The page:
Zero Fucks Given is not simply a voyeuristic examination of a flight attendant’s life but it is also a portrait of a young woman who, for various reasons, refuses to take responsibility for her own life.
In the way she views herself and her existence, Cassandra has something in common with Marion from My Night (Ma Nuit, dir. Antoinette Boulat, 2021) and with Julia from The Worst Person in the World (dir. Joachim Trier, 2021). All three share a certain sense of helplessness in navigating their life. Julia is captured in different periods of her life, while we only see a slice of life in Cassandra’s story that, according to available information and clues, spans quite a long time. The protagonist of Zero Fucks Given does not keep looking for new stimuli and jobs that would fulfill her and she does not approach her life as a project. Instead, she apathetically keeps the same job and the same hobbies without ever reflecting on her emotions. Cassandra does not seem unhappy or depressed; her attitude to life is rather to shrug, and to declare: “Whatever will be, will be.” We should remember, though, that Cassandra has no idea of what should be because she is stuck and does not believe that her life could take a different path.
In summer 2022, European airports had to deal with travel restrictions and the continuing impact of Covid 19, there was a lot of chaos and many flights were delayed or canceled due to staffing shortage at airports and in low-budget airlines. Zero Fucks Given can also be seen from a slightly different angle than before. In one scene, men on strike at the airport are trying to convince Cassandra and her colleagues that they should join the strike because they also deal with unsuitable work environment and conditions. Cassandra replies that she doesn’t believe in change and that she doesn’t care either way because she has no idea what tomorrow brings. It is one of the few scenes in which Cassandra speaks authentically as herself. In contrast, when she goes back home to Belgium, she presents an improved version of her hectic life.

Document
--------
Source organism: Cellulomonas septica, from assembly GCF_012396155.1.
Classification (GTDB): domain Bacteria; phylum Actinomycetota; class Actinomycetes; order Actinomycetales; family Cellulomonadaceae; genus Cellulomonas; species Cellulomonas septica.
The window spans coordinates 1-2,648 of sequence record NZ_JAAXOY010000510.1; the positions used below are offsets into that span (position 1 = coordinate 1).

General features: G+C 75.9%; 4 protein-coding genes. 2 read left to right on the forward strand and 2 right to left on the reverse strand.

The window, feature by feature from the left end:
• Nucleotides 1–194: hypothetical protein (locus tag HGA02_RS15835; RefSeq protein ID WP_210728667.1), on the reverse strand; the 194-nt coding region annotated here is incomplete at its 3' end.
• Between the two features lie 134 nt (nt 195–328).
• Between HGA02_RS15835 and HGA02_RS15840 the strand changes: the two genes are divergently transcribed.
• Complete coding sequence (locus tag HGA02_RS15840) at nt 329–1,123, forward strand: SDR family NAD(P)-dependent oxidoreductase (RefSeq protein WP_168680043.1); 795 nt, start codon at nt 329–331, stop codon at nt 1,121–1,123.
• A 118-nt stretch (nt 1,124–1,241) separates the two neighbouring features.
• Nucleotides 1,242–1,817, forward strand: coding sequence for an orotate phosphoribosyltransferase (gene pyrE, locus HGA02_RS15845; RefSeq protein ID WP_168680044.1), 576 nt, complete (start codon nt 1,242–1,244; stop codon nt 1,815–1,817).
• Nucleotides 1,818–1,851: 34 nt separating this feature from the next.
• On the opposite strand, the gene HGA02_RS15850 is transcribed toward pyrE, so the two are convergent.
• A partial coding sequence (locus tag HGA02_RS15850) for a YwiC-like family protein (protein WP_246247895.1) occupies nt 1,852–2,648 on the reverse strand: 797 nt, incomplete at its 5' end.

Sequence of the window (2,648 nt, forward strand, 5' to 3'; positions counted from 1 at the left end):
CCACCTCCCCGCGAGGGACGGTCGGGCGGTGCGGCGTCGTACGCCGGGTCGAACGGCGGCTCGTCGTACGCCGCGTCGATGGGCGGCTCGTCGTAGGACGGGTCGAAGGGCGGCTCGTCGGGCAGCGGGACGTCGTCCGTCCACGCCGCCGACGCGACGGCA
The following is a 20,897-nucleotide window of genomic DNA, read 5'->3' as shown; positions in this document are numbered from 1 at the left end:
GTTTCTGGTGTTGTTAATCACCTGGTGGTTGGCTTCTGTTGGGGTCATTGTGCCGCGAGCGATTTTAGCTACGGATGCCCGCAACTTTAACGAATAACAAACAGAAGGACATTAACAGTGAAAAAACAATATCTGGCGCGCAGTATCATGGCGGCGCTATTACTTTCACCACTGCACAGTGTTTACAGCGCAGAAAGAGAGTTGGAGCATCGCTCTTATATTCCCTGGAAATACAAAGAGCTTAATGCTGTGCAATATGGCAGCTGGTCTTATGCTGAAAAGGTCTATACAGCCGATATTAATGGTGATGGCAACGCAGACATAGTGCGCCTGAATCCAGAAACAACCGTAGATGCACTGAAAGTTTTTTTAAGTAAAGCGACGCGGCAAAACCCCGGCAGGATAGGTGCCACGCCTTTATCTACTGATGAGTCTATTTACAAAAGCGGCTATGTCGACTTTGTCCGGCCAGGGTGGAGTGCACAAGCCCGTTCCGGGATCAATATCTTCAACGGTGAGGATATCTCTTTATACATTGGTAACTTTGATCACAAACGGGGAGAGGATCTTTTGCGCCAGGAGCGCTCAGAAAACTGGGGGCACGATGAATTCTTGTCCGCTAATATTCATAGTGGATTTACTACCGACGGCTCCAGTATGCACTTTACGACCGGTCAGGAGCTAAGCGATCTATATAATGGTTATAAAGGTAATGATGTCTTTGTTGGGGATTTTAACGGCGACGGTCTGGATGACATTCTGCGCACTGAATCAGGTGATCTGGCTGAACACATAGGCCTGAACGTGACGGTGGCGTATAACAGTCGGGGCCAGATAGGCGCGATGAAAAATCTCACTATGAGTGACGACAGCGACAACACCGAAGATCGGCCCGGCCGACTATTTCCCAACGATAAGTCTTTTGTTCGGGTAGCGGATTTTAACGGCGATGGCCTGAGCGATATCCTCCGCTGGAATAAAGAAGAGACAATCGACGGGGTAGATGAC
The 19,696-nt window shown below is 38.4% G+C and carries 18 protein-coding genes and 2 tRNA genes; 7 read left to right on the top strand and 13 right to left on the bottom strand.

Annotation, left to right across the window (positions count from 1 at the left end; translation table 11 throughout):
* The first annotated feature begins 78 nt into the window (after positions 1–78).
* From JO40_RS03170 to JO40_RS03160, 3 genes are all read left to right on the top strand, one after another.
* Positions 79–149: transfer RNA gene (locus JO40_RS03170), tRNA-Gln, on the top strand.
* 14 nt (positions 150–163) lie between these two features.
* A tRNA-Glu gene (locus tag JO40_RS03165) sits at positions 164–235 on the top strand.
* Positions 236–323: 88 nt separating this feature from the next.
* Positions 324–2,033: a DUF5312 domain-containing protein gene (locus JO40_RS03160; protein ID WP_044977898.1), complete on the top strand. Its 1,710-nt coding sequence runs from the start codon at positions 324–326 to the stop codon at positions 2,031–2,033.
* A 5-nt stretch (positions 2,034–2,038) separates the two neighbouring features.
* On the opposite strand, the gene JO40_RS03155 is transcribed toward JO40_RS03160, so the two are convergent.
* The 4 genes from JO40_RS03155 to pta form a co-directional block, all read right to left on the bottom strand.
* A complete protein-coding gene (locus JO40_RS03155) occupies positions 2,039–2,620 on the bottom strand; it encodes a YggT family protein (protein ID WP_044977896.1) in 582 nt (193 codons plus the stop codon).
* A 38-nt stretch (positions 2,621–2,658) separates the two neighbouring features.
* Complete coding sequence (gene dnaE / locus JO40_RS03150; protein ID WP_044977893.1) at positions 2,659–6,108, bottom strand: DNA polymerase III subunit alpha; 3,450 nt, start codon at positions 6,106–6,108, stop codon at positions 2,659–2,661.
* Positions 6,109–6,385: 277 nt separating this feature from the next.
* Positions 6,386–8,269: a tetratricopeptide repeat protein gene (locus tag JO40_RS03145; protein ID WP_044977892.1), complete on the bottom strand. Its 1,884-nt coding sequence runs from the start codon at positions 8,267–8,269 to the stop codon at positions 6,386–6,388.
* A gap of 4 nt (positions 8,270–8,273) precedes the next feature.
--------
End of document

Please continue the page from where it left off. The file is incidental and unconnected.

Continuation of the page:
No personal life in the clouds
Marre and Lecoustre mount a clear-cut, even if subtle critique of the conditions at low-budget airlines. Using individual scenes and images, they capture a world where employees are not allowed to bring any emotions they might feel (especially those labeled as unhappy) and they become a smiling mascot for the company they represent. Differences between Cassandra’s work environment and personal life are highlighted by the camera work and color palette. Cassandra’s private life is shown in warmer hues, she has no makeup, and she is much more vulnerable than in the uniform that has a somewhat dehumanizing quality.
At the end of the film, Cassandra has a successful job interview and joins a private airline based in Dubai. The interview is conducted online and has all the stereotypes associated with work interviews. We can see Cassandra’s professional demeanor and her knowledge of the environment, especially in her replies that are very proactive and extremely customer oriented. In some respects, the interview seems to go too far, for instance, when Cassandra is asked to walk before the camera or when she tackles a hypothetical situation involving sexual harassment, and the airline manager corrects Cassandra that customers are, in fact, guests.
In the final scene, Cassandra along with other tourists is watching the famous Dubai Fountain, and I couldn’t help but feel a sense of pity. The new job does not make things better for Cassandra. On the contrary, now she has completely lost her essence and spark. All that is left is her smile, efficient problem solving for millionaires, Tinder and hotel rooms. Ultimately, it is this compelling portrayal of the protagonist’s mental state that makes Zero Fucks Given a remarkable first feature and that makes Marre and Lecoustre filmmakers worth watching.